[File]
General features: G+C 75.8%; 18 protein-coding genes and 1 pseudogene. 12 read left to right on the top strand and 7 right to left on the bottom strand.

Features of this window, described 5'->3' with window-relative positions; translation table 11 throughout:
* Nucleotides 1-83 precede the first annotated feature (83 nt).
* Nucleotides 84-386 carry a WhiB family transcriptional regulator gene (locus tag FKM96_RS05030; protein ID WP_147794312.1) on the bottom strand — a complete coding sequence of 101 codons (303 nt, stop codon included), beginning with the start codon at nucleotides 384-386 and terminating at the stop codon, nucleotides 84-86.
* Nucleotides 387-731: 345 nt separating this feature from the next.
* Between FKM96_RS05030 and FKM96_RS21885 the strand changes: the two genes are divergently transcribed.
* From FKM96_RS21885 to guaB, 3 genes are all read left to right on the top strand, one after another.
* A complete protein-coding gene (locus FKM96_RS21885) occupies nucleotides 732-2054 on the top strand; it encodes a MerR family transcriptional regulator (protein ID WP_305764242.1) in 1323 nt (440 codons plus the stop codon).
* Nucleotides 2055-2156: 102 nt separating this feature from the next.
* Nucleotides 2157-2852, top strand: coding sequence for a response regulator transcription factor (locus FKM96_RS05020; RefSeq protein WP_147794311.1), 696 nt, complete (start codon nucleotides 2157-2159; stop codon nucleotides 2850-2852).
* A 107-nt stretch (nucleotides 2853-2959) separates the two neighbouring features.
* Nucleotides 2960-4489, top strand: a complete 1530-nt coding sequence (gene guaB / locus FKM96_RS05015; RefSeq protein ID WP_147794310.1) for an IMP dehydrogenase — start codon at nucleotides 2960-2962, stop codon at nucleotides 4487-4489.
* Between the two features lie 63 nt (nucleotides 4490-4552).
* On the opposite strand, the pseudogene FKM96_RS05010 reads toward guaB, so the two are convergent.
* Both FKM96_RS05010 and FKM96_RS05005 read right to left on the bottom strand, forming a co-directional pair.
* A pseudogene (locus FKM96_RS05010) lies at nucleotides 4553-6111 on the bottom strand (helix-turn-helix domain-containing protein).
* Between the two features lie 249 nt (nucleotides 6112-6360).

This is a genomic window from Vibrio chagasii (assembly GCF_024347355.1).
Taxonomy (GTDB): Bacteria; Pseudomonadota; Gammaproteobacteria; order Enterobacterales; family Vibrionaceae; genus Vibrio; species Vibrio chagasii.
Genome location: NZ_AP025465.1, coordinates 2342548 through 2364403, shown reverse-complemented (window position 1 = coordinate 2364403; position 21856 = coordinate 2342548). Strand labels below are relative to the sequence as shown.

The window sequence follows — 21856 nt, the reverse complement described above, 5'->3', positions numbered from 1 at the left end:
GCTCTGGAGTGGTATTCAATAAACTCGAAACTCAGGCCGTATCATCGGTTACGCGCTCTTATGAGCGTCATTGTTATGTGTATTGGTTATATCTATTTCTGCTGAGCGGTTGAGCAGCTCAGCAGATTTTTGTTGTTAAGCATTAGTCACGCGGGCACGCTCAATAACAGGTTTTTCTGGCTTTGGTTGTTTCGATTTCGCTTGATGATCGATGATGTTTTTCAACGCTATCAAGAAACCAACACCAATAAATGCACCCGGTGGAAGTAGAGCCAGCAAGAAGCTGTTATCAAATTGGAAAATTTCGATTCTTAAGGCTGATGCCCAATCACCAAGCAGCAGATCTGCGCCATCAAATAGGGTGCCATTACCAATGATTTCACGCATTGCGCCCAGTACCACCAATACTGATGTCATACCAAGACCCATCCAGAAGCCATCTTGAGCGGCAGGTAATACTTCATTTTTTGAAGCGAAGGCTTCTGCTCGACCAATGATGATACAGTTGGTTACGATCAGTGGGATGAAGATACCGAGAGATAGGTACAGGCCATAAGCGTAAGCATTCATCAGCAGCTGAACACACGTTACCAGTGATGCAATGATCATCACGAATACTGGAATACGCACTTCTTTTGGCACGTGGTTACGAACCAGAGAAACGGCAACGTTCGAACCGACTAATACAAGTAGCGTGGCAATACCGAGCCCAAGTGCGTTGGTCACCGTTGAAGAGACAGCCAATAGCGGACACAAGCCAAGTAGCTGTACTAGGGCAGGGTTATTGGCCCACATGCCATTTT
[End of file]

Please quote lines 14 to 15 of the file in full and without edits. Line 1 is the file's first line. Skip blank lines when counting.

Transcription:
* On the opposite strand, the pseudogene FKM96_RS05010 reads toward guaB, so the two are convergent.
* Both FKM96_RS05010 and FKM96_RS05005 read right to left on the bottom strand, forming a co-directional pair.